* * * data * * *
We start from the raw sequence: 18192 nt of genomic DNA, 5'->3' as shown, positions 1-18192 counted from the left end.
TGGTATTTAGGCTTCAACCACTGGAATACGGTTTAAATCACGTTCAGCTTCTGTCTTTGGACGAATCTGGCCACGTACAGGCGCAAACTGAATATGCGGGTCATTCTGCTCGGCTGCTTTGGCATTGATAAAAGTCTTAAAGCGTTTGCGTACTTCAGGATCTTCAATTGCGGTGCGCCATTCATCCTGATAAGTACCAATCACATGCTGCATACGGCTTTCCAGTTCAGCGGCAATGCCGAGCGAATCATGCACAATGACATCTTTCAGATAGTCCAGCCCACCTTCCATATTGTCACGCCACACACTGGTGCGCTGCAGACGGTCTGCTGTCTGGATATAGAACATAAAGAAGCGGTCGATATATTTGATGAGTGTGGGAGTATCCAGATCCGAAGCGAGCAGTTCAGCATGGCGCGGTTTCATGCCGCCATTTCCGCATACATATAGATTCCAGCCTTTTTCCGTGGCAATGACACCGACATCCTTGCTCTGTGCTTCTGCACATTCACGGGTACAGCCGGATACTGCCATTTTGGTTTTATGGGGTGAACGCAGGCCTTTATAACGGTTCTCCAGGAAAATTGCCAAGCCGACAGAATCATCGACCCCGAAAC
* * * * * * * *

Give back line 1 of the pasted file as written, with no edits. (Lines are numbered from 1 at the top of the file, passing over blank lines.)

We start from the raw sequence: 18192 nt of genomic DNA, 5'->3' as shown, positions 1-18192 counted from the left end.